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California not so golden: Rotary speaker laments state of the state


Photo By: Jerry Tomanek/Special to the Town Crier
Photo Jerry Tomanek/Special To The Town Crier

Professor Larry Gerston offers solutions for fixing California’s “mess” during a recent Rotary Club presentation.

California is a mess, according to Larry Gerston, Ph.D., a political science professor at San Jose State University who frequently appears as a commentator on the NBC Nightly News, CNN and the BBC.

Gerston discussed why the Golden State is not so golden for a Rotary Club of Los Altos audience Feb. 21.

Challenges

Unfortunately, Gerston warned, no single election or policy can solve the myriad problems in California’s “botched jigsaw puzzle, where all the parts are there, but they don’t fit together.” He outlined the state’s three overarching challenges: legislators don’t know how to get along and don’t like each other, the state doesn’t invest wisely and the state has a political system that protects the status quo.

The first challenge to overcome is that legislators represent the far left and the far right, with few in between. He named the constituencies the “haves” and the “have-nots” – the white and nonwhite demography – noting the general opposition to newcomers, who are now becoming the majority.

Second, Gerston alerted the audience to the “disaster” of poor investment in K-12 public schools, while the economically able choose to educate their children in the few high-functioning public school districts or at private schools.

According to the professor, California ranks at the bottom among states in per capita public school funding, class size and number of days in the school year. With the current 25 percent dropout rate, California’s youth are not receiving the proper education for jobs paying more than minimum wage. The dropout rate reaches as high as 80 percent in areas near Fresno and Bakersfield, he added.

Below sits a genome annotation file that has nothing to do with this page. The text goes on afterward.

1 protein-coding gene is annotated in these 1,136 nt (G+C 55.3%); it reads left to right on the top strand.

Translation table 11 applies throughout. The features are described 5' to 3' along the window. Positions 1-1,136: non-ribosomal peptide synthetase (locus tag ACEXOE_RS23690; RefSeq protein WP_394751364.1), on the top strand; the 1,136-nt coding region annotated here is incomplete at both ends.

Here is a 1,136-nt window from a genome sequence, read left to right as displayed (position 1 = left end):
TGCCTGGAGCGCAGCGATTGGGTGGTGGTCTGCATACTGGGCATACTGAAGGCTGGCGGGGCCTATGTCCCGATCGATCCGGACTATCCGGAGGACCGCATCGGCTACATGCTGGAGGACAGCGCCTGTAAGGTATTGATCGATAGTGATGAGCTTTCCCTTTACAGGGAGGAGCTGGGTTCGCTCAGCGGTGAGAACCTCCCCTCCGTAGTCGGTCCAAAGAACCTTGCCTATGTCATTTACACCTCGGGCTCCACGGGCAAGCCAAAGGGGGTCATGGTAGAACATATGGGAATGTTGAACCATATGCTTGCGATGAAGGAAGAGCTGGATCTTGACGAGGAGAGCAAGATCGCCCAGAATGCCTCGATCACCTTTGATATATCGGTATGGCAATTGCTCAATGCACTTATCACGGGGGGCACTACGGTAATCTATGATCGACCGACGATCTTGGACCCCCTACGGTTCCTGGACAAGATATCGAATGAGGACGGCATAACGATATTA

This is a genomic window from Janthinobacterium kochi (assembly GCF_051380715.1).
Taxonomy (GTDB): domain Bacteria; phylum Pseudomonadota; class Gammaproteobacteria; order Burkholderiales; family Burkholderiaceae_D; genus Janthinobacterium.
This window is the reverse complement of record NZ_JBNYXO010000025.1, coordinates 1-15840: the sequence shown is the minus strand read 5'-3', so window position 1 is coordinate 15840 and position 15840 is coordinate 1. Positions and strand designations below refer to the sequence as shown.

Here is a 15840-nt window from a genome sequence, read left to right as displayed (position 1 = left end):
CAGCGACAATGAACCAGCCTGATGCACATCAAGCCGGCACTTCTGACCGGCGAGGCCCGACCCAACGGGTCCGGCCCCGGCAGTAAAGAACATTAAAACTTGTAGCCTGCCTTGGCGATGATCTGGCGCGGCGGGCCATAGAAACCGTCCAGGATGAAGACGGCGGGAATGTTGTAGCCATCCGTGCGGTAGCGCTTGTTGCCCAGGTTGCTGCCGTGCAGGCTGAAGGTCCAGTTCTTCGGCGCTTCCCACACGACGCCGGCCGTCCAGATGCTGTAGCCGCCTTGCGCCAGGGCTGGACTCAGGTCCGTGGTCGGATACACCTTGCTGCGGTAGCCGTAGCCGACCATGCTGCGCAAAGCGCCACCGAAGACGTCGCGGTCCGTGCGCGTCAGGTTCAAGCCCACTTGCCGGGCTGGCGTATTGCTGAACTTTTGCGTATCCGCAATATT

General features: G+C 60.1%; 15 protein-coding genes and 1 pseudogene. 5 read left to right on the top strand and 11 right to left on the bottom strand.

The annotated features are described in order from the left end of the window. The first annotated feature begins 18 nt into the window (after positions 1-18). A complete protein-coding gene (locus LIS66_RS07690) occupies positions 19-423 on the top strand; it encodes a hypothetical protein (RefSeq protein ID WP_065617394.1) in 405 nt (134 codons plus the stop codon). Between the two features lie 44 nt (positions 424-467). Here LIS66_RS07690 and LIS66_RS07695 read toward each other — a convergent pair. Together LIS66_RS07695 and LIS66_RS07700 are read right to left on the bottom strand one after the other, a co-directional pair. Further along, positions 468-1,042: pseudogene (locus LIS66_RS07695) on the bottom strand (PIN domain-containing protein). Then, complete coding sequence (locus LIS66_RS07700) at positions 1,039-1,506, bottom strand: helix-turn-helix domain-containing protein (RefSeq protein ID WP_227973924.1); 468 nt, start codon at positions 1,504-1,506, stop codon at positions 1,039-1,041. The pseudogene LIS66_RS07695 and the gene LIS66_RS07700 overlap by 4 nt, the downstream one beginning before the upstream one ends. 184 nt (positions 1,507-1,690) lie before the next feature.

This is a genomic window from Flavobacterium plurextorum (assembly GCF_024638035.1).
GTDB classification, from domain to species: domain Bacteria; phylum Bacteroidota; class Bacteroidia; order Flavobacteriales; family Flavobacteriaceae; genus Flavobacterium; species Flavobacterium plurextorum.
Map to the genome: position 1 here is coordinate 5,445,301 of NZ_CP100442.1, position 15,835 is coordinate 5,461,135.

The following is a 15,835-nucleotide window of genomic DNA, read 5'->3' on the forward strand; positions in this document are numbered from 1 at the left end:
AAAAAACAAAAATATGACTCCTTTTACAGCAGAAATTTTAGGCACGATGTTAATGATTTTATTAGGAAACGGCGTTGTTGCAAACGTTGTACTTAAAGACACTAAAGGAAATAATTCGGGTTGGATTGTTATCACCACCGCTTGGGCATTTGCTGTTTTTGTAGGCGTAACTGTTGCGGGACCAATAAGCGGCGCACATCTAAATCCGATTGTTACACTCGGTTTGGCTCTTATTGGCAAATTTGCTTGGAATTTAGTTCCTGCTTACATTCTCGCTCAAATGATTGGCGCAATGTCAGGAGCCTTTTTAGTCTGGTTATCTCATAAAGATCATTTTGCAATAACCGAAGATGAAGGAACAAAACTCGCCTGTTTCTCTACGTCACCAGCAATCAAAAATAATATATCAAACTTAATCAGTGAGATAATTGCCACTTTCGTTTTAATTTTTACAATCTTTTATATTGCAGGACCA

Addressing the third challenge, Gerston bemoaned the state’s broken political system: term limits result in arbitrarily throwing out the good with the bad; the initiative system typifies California’s “out-of-control direct democracy,” as initiatives are difficult to understand and have become a tool of special interests; and reliance on personal income tax for 62 percent of the general fund creates a “roller-coaster economy.”

Gerston lamented that state law mandates an absolute-majority – two-thirds – approval from legislators to raise taxes, the most stringent requirement of all U.S. state legislatures. He also criticized the designated funding system, which leaves little flexibility in use of the state’s resources, resulting in little left for higher education.

Unnecessary waste also occurs in overlapping local governments, he said, with duplicated services in school districts and police and fire departments. For example, 34 school districts in Santa Clara County pay high wages for 34 school superintendants. Gerston proposed that adjoining districts merge to save on administrative overhead and the county’s 12 police departments and 11 fire departments join forces.

Gerston also pointed to an “unnecessary” bicameral legislature, suggesting that the Senate and Assembly should be combined, and the comptroller, treasurer and Board of Equalization merged into one financial entity.

Problem solving

Gerston recommended recalibrating spending to fix the challenges the state confronts. He proposed reforming Proposition 13 to redistribute property taxes and increasing “sin taxes” on wine and beer.

His first step would be to begin taxing industries that are not currently taxed – California is the only major oil-producing state that does not tax oil out of the ground. He would then bring California’s education system up to speed by funding a longer school year, abolishing term limits and duplicated offices and administration, and holding state and local elections on the same dates. He recommended earmarking more money for community colleges and making learning a second language mandatory.

Gerston recalled the 1950s and ’60s, when California had the country’s best public education and transportation network.

“To make California competitive again,” he concluded, “we need to make changes – now.”

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